Skip to content

Connect with WHOI:

WHOI breaks in new Quissett Research Facility with “MURAL” Hack-A-Thon

By Daniel Hentz | August 12, 2021

WHOI assistant scientist and engineer Erin Fischell (center left) gathers with Ben Weiss (far left), MIT-WHOI Joint Program student Matthew Flores (center right) to assess whether a new "mechanical ear" acoustic sensor is working during the MURAL Hackathon. (Daniel Hentz, © Woods Hole Oceanographic Institution)
WHOI assistant scientist and engineer Erin Fischell (center left) gathers with Ben Weiss (far left), MIT-WHOI Joint Program student Matthew Flores (center right) to assess whether a new "mechanical ear" acoustic sensor is working during the MURAL Hackathon. (Daniel Hentz, © Woods Hole Oceanographic Institution)

The new Quissett Research Facility was heralded as a dedicated thinkspace for teams of engineers and scientists to test new designs for sensors and underwater robots at WHOI. In its first month the building delivered on that promise, hosting its first hardware hack-a-thon.

The event was led by members of WHOI’s Marine Unmanned Robotics Acoustics Lab (MURAL) who gathered July 26-30, during the grand opening of the new building and its flagship program AVAST, or the Autonomous Vehicles and Sensor Technologies group. The cohort of eight, guided by WHOI scientist Dr. Erin Fischell, used the space to collaborate on a new aquatic sensor design inspired by the acute hearing mechanics of bat ears

Some of the protoypes parts are arranged in the testing facility, including a 3D mold of a "bat ear" (far left) and an aquatic transducer (far right). (Photo courtesy of Erin Fischell, © Woods Hole Oceanographic Institution)

Where traditional hack-a-thons focus on brainstorming through software problems, MURAL took aim at improving the “hearing” capacity of swarming marine robots to make their synchronized movements and data-collection more precise.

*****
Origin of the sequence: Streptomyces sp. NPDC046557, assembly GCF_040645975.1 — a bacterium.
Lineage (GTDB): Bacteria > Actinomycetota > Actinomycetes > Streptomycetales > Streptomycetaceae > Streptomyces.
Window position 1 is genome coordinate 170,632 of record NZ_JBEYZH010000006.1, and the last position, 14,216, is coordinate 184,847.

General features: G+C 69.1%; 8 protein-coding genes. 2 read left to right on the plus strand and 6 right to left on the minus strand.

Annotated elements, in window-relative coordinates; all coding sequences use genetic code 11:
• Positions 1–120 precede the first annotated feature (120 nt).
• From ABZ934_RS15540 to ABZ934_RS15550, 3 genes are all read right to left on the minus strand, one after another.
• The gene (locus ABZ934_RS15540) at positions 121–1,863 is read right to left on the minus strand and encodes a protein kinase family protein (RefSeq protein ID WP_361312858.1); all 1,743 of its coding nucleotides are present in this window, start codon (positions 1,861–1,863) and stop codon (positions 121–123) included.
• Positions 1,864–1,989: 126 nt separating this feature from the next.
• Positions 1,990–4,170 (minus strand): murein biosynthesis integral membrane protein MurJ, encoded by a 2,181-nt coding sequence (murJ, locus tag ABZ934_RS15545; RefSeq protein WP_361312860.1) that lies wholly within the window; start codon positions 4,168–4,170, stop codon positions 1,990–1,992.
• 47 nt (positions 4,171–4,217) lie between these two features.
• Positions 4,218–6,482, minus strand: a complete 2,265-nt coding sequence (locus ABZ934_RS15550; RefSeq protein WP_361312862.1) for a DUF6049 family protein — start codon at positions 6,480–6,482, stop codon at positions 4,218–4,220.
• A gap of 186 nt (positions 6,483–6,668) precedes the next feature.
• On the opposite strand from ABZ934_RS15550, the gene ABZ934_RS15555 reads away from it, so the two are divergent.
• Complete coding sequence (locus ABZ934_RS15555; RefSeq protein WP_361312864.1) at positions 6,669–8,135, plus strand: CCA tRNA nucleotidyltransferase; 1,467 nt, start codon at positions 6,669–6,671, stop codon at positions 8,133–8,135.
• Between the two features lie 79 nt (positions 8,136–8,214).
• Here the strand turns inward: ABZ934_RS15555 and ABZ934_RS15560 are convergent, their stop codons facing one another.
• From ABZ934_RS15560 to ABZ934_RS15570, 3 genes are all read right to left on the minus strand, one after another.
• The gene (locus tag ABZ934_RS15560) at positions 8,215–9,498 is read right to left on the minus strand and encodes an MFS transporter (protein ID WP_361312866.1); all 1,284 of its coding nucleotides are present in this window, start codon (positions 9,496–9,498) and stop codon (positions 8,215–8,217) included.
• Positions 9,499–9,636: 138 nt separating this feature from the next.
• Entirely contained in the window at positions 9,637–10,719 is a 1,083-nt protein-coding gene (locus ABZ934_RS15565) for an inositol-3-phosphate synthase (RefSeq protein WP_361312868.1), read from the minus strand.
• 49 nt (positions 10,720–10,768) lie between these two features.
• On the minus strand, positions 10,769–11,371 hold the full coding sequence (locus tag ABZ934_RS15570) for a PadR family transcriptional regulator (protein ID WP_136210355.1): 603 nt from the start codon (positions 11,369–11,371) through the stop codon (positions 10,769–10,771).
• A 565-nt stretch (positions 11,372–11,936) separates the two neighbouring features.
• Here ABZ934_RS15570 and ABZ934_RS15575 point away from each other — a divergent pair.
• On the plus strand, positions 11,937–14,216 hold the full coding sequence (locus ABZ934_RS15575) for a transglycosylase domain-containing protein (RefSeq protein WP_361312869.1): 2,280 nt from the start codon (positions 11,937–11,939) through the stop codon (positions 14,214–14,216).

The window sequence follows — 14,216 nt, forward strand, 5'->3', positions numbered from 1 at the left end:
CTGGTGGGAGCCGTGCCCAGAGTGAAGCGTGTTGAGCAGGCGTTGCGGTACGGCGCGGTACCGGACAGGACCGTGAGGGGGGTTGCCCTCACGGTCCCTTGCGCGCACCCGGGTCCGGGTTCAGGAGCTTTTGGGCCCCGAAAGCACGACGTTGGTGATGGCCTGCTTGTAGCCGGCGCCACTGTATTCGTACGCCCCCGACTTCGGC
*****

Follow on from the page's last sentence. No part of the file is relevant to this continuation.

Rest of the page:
“We’ve been knocking away at the various problems of swarming robotics and one of those is how do you do low-cost navigation and sensing,” says Fischell. “The inspiration for the hack-a-thon was really this problem we need to solve to get large numbers of vehicles working together.”

Using 3D-printed molds, small Arduino computer boards, and servo motors, the team developed six prototypes of the pivoting “bat ears.” By the end of the event, the group, which included MIT-WHOI Joint Program students, had used the design to successfully home in on various sound sources emitted in a test tank. 

“It went extraordinarily well,” adds Fischell. “We ran longer than we intended, but it was great, we learned an awful lot.”

After polling the institution for collaborative projects to test in the new facility, AVAST Director Sam Laney, says MURAL’s brainstorm set high hopes for the space going forward.

"WHOI does have a strong culture of collaborative research, but that doesn't mean that all types of collaboration are easy to do[...] especially for projects that don't have existing templates," he says. "[The hack-a-thon] is a great example of how AVAST can help WHOI better leverage resources and opportunities."